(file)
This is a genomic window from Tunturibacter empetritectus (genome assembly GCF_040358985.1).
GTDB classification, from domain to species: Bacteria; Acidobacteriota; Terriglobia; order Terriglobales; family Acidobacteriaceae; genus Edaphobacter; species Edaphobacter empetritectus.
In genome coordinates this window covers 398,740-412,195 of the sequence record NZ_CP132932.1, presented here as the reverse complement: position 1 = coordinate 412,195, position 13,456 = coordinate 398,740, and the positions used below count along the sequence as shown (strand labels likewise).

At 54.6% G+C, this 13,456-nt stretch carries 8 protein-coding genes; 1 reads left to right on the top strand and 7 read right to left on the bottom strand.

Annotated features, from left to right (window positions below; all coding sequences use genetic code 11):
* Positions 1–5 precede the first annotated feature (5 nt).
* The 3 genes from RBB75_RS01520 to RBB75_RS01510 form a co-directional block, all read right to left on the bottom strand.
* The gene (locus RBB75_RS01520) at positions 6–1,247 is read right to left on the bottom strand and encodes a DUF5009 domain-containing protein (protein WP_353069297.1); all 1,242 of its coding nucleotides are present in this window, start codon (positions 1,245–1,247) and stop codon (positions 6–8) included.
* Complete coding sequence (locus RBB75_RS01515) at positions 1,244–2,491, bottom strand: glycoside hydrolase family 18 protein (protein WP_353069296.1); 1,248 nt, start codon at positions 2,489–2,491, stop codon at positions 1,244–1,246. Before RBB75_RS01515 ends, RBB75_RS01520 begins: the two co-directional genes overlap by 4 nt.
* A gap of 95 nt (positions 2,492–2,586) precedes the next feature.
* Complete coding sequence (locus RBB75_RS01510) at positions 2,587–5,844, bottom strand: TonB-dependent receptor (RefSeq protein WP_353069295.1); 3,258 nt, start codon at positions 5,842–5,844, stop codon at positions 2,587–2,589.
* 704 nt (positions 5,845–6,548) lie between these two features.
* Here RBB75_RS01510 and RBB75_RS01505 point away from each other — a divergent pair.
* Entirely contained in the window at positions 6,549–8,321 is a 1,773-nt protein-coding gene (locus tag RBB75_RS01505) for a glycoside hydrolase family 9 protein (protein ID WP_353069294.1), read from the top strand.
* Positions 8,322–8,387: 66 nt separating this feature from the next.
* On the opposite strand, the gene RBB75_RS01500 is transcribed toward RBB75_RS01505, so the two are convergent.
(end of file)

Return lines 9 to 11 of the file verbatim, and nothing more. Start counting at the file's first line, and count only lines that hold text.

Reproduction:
* Complete coding sequence (locus RBB75_RS01515) at positions 1,244–2,491, bottom strand: glycoside hydrolase family 18 protein (protein WP_353069296.1); 1,248 nt, start codon at positions 2,489–2,491, stop codon at positions 1,244–1,246. Before RBB75_RS01515 ends, RBB75_RS01520 begins: the two co-directional genes overlap by 4 nt.
* A gap of 95 nt (positions 2,492–2,586) precedes the next feature.
* Complete coding sequence (locus RBB75_RS01510) at positions 2,587–5,844, bottom strand: TonB-dependent receptor (RefSeq protein WP_353069295.1); 3,258 nt, start codon at positions 5,842–5,844, stop codon at positions 2,587–2,589.